PostgreSQL types surprise
I recently encountered a query that performed much slower than I expected. The cause turned out to be that a parameter value was treated as a type matching an index in one spot but not matching a different index in another spot. This was not obvious at first so I thought it would be interesting to discuss it.
I expected the query to take under 1ms to execute, but in some cases it took over 600ms. When first looking at it, I thought that the cause was that the query was using a generic plan rather than a custom plan, and the planner was making a poor choice as a result. This is because the plan looked good when I ran the query normally but looked poor when I used a generic plan.
The query looked like this:
EXPLAIN WITH a AS ( SELECT MAX(total) AS total FROM table_a WHERE account_id = 123 AND sub_account_id = '456' AND event_date > '2023-10-10 20:00:36.364844+00'::timestamptz - '2 days' AND event_date < '2023-10-10 20:00:36.364844+00'::timestamptz ), b AS ( SELECT total FROM table_b WHERE account_id = 123 AND sub_account_id = '456' ) SELECT (SELECT total FROM a), (SELECT total FROM b)
And the plan:
Result (cost=7.06..7.07 rows=1 width=64) InitPlan 1 (returns $0) -> Aggregate (cost=3.59..3.60 rows=1 width=32) -> Index Scan using table_a_pkey on table_a (cost=0.56..3.59 rows=1 width=6) Index Cond: (((account_id)::integer = 123) AND (sub_account_id = '456'::text) AND (event_date > ('2023-10-10 20:00:36.364844+00'::timestamp with time zone - '2 days'::interval)) AND (event_date < '2023-10-10 20:00:36.364844+00'::timestamp with time zone)) InitPlan 2 (returns $1) -> Index Scan using table_b_pkey on table_b (cost=0.43..3.45 rows=1 width=5) Index Cond: (((account_id)::integer = 123) AND (sub_account_id = '456'::citext))
This plan looks good and fully uses indexes on both tables.
When I looked at the generic plan, the indexes weren't fully used (since
this is Postgres 15, I had to prepare the statement to see the generic plan
rather than use Postgres 16's
PREPARE stmt AS WITH a AS ( SELECT MAX(total) AS total FROM table_a WHERE account_id = $1 AND sub_account_id = $2 AND event_date > $3::timestamptz - '2 days' AND event_date < $3::timestamptz ), b AS ( SELECT total FROM table_b WHERE account_id = $1 AND sub_account_id = $2 ) SELECT (SELECT total FROM a), (SELECT total FROM b) SET plan_cache_mode = force_generic_plan; EXPLAIN execute stmt(123, '456', '2023-10-10 20:00:36.364844+00');
And the plan:
Result (cost=46807.63..46807.64 rows=1 width=64) InitPlan 1 (returns $0) -> Aggregate (cost=3.59..3.60 rows=1 width=32) -> Index Scan using table_a_pkey on table_a (cost=0.56..3.58 rows=1 width=6) Index Cond: (((account_id)::integer = $1) AND (sub_account_id = $2) AND (event_date > ($3 - '2 days'::interval)) AND (event_date < $3) AND (event_date = $3)) InitPlan 2 (returns $1) -> Bitmap Heap Scan on table_b (cost=1111.34..46804.02 rows=1 width=5) Recheck Cond: ((account_id)::integer = $1) Filter: ((sub_account_id)::text = $2) -> Bitmap Index Scan on table_b_pkey (cost=0.00..1111.34 rows=80121 width=0) Index Cond: ((account_id)::integer = $1)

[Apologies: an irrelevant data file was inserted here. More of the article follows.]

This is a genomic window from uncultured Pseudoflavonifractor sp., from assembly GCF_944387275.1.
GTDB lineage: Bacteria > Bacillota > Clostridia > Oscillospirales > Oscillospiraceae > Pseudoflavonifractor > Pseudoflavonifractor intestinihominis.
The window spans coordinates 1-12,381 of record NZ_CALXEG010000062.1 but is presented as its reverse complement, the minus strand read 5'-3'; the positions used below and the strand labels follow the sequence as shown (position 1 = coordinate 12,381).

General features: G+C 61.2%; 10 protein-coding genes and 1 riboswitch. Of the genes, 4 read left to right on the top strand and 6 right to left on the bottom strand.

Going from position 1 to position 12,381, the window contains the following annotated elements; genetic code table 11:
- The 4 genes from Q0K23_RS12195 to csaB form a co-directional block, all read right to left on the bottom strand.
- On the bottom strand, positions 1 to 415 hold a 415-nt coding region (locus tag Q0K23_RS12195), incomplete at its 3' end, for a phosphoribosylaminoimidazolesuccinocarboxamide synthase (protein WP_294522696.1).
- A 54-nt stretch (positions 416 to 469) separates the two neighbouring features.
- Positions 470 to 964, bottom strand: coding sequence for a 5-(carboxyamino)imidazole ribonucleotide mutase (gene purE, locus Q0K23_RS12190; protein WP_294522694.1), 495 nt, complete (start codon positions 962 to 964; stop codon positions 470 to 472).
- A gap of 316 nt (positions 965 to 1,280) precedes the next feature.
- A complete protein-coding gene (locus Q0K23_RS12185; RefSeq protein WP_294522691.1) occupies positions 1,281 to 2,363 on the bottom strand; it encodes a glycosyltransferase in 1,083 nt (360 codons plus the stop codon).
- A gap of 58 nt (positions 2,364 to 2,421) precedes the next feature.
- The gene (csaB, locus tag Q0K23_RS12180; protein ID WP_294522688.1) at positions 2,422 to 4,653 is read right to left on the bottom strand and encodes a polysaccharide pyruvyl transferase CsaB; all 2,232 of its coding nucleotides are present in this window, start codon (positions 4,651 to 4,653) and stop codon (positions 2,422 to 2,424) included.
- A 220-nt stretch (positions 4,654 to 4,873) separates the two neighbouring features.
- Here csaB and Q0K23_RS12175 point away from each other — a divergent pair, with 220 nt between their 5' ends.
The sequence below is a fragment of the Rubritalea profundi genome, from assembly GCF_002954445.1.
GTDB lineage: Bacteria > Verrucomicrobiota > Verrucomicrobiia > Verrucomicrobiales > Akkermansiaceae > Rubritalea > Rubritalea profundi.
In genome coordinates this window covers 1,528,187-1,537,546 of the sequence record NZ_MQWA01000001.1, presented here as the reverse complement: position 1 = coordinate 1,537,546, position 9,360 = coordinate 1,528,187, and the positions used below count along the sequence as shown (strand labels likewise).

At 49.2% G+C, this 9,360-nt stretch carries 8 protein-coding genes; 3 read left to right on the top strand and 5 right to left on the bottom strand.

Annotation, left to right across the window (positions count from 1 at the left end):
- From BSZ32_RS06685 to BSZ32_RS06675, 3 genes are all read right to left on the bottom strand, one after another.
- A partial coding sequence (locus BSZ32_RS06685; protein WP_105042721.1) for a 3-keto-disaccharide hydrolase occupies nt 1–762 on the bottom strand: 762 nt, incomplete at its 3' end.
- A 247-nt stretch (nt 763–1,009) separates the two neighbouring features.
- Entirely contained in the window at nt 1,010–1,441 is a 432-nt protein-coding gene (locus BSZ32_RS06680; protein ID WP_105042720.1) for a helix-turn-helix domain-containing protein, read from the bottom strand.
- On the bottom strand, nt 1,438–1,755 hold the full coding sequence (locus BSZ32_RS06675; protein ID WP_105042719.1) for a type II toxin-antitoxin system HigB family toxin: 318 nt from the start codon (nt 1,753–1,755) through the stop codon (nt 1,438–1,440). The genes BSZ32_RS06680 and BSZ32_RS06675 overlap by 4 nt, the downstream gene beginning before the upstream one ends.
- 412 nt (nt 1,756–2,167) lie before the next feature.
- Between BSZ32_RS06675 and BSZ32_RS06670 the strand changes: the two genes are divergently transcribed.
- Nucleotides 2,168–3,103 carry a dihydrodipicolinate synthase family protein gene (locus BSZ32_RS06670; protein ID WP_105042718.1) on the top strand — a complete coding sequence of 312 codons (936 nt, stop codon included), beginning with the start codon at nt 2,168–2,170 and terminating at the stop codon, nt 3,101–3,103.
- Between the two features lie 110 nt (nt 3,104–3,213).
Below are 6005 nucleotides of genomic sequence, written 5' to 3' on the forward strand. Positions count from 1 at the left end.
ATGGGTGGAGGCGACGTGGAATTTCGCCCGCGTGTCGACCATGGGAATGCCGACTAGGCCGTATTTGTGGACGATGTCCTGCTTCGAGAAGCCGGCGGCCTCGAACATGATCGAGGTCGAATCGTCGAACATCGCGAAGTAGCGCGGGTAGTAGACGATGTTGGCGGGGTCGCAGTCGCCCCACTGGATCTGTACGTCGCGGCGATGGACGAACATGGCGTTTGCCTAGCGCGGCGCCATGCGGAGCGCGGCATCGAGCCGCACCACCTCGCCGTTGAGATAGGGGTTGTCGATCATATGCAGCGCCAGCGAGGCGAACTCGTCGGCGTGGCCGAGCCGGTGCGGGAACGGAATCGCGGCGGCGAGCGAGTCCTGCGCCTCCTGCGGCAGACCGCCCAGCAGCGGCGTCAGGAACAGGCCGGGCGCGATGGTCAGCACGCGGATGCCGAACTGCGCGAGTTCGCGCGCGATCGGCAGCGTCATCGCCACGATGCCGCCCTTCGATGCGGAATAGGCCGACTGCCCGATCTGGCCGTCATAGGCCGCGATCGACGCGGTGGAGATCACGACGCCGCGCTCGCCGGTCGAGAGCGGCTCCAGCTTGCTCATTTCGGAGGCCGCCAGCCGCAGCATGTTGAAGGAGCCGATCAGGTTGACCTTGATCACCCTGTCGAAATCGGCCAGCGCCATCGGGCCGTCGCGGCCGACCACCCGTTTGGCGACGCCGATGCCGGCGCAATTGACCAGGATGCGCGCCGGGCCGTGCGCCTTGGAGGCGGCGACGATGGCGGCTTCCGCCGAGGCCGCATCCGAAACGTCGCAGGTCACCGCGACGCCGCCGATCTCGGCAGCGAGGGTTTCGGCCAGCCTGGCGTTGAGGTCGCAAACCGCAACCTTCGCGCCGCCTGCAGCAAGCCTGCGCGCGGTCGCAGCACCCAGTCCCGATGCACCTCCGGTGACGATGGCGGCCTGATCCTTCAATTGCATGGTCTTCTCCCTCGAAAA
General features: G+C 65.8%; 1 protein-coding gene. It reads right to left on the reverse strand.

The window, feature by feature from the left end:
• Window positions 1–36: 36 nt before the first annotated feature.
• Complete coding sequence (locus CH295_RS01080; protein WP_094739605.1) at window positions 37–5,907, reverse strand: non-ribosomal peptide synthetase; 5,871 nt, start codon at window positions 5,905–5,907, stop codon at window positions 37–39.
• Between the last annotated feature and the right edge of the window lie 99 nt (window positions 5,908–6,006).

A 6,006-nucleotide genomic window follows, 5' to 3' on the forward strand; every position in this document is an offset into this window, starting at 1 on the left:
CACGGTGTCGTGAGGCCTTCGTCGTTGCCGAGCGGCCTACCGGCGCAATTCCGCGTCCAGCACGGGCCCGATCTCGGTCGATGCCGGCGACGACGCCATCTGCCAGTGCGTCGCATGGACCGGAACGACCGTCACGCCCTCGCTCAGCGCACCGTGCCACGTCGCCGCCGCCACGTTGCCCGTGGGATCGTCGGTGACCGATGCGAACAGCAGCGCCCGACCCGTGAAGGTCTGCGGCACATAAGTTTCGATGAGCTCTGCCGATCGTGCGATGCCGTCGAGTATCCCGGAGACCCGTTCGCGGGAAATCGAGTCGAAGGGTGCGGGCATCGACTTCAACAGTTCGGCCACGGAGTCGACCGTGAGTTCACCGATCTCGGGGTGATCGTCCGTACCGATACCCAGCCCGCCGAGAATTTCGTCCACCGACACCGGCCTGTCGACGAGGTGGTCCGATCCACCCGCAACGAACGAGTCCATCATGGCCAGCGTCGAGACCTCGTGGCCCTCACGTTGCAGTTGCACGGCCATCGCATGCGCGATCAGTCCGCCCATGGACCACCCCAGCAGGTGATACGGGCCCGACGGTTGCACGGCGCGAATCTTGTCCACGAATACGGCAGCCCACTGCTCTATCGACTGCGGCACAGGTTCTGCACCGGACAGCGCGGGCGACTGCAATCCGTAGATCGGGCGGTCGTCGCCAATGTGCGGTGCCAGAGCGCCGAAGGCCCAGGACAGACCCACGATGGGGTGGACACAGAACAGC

This plan's estimate is much worse, and it only uses the
component of the multi-column
(account_id, sub_account_id) index on
table_b (but still fully uses the
event_date) index on
This was the plan that the query was using, and explains why the query was taking much longer in some cases: The index was not being fully used and so we had to filter many tuples from the heap.
Seeing this lead me to believe the generic plan was the problem. However, I realized that Postgres does not use the generic plan if the estimate is much worse than the custom plan (as described here), so this being the cause didn't make sense.
I realized that the types could be the issue. Sure enough, the column type
sub_account_id was different on the two tables (and as a result also
different in the two indexes). It was
table_b. Postgres inferred from context that
$2's type was
was fine for
table_a, but the second use of
table_b made this
choice a problem since the
(account_id, sub_account_id) index could not
be fully used due to
sub_account_id being a different type.
To fix this, we can change the second instance of
(Another solution would be to pass
sub_account_id as a separate
parameter, e.g. by adding a
$4 to the query. This would let Postgres pick
citext from context. I'm not sure if there's a reason to prefer one or
In hindsight the cause is obvious, but it took me a while to realize what was going on.
One thing I need to keep in mind when looking at
EXPLAIN output in the
future is that how you provide the parameter values can affect the plan, as
shown here. If I had looked at the parameterized version of the query at
first rather than inlining parameters in the query text and running it with
psql, it would have been clearer what was going on.
To do that, one way is to run the
EXPLAIN query in a similar way as the
application does. (You can still retrieve the
EXPLAIN output that way).
For example, in my case I could call the
EXPLAIN query via Go code. This
also would show any surprises stemming from how the Postgres driver
provides parameters, which can likely impact behaviour too.